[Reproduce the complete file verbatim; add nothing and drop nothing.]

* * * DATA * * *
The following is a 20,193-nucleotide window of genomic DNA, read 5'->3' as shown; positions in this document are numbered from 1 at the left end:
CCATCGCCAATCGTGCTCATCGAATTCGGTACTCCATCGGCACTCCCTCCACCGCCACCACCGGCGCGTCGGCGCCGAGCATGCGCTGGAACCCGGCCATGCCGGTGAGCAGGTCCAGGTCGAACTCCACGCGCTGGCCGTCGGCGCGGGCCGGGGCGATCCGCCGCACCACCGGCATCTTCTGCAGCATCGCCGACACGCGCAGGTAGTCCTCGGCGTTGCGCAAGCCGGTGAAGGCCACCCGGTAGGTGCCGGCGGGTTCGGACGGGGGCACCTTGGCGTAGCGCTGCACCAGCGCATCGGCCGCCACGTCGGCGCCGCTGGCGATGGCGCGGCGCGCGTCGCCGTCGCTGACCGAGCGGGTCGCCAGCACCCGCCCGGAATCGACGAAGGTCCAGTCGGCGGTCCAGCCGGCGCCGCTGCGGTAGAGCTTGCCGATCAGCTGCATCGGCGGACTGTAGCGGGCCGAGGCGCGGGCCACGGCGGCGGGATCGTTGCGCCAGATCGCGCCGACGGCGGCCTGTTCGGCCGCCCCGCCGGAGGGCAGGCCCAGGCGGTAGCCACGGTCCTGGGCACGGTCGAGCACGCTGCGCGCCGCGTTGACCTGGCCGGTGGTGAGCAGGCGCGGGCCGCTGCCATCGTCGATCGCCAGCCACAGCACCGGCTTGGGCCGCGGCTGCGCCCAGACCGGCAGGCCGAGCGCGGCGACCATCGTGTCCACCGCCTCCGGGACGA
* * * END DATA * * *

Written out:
The following is a 20,193-nucleotide window of genomic DNA, read 5'->3' as shown; positions in this document are numbered from 1 at the left end:
CCATCGCCAATCGTGCTCATCGAATTCGGTACTCCATCGGCACTCCCTCCACCGCCACCACCGGCGCGTCGGCGCCGAGCATGCGCTGGAACCCGGCCATGCCGGTGAGCAGGTCCAGGTCGAACTCCACGCGCTGGCCGTCGGCGCGGGCCGGGGCGATCCGCCGCACCACCGGCATCTTCTGCAGCATCGCCGACACGCGCAGGTAGTCCTCGGCGTTGCGCAAGCCGGTGAAGGCCACCCGGTAGGTGCCGGCGGGTTCGGACGGGGGCACCTTGGCGTAGCGCTGCACCAGCGCATCGGCCGCCACGTCGGCGCCGCTGGCGATGGCGCGGCGCGCGTCGCCGTCGCTGACCGAGCGGGTCGCCAGCACCCGCCCGGAATCGACGAAGGTCCAGTCGGCGGTCCAGCCGGCGCCGCTGCGGTAGAGCTTGCCGATCAGCTGCATCGGCGGACTGTAGCGGGCCGAGGCGCGGGCCACGGCGGCGGGATCGTTGCGCCAGATCGCGCCGACGGCGGCCTGTTCGGCCGCCCCGCCGGAGGGCAGGCCCAGGCGGTAGCCACGGTCCTGGGCACGGTCGAGCACGCTGCGCGCCGCGTTGACCTGGCCGGTGGTGAGCAGGCGCGGGCCGCTGCCATCGTCGATCGCCAGCCACAGCACCGGCTTGGGCCGCGGCTGCGCCCAGACCGGCAGGCCGAGCGCGGCGACCATCGTGTCCACCGCCTCCGGGACGA